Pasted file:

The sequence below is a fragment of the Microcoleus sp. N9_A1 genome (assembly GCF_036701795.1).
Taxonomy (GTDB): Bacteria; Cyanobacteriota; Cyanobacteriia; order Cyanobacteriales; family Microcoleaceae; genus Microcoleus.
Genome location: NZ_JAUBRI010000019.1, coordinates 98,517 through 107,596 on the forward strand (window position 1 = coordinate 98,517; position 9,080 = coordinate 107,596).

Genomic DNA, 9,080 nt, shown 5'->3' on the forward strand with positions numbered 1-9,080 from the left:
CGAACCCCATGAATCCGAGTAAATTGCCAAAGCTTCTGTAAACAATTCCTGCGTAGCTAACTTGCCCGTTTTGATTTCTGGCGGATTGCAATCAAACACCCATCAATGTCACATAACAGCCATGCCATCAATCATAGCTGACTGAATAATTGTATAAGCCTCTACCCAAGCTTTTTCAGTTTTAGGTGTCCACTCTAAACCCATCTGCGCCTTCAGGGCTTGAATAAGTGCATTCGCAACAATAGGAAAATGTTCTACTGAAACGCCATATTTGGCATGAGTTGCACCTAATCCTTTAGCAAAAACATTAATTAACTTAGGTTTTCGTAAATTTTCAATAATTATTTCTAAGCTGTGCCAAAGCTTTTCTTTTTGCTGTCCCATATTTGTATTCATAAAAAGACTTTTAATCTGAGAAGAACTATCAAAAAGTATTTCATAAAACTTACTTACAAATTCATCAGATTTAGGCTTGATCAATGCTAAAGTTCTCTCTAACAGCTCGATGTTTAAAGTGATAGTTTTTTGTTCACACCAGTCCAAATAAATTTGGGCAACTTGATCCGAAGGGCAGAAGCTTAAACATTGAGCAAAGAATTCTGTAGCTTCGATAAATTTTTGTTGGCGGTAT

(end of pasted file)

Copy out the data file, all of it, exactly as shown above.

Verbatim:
The sequence below is a fragment of the Microcoleus sp. N9_A1 genome (assembly GCF_036701795.1).
Taxonomy (GTDB): Bacteria; Cyanobacteriota; Cyanobacteriia; order Cyanobacteriales; family Microcoleaceae; genus Microcoleus.
Genome location: NZ_JAUBRI010000019.1, coordinates 98,517 through 107,596 on the forward strand (window position 1 = coordinate 98,517; position 9,080 = coordinate 107,596).

Genomic DNA, 9,080 nt, shown 5'->3' on the forward strand with positions numbered 1-9,080 from the left:
CGAACCCCATGAATCCGAGTAAATTGCCAAAGCTTCTGTAAACAATTCCTGCGTAGCTAACTTGCCCGTTTTGATTTCTGGCGGATTGCAATCAAACACCCATCAATGTCACATAACAGCCATGCCATCAATCATAGCTGACTGAATAATTGTATAAGCCTCTACCCAAGCTTTTTCAGTTTTAGGTGTCCACTCTAAACCCATCTGCGCCTTCAGGGCTTGAATAAGTGCATTCGCAACAATAGGAAAATGTTCTACTGAAACGCCATATTTGGCATGAGTTGCACCTAATCCTTTAGCAAAAACATTAATTAACTTAGGTTTTCGTAAATTTTCAATAATTATTTCTAAGCTGTGCCAAAGCTTTTCTTTTTGCTGTCCCATATTTGTATTCATAAAAAGACTTTTAATCTGAGAAGAACTATCAAAAAGTATTTCATAAAACTTACTTACAAATTCATCAGATTTAGGCTTGATCAATGCTAAAGTTCTCTCTAACAGCTCGATGTTTAAAGTGATAGTTTTTTGTTCACACCAGTCCAAATAAATTTGGGCAACTTGATCCGAAGGGCAGAAGCTTAAACATTGAGCAAAGAATTCTGTAGCTTCGATAAATTTTTGTTGGCGGTAT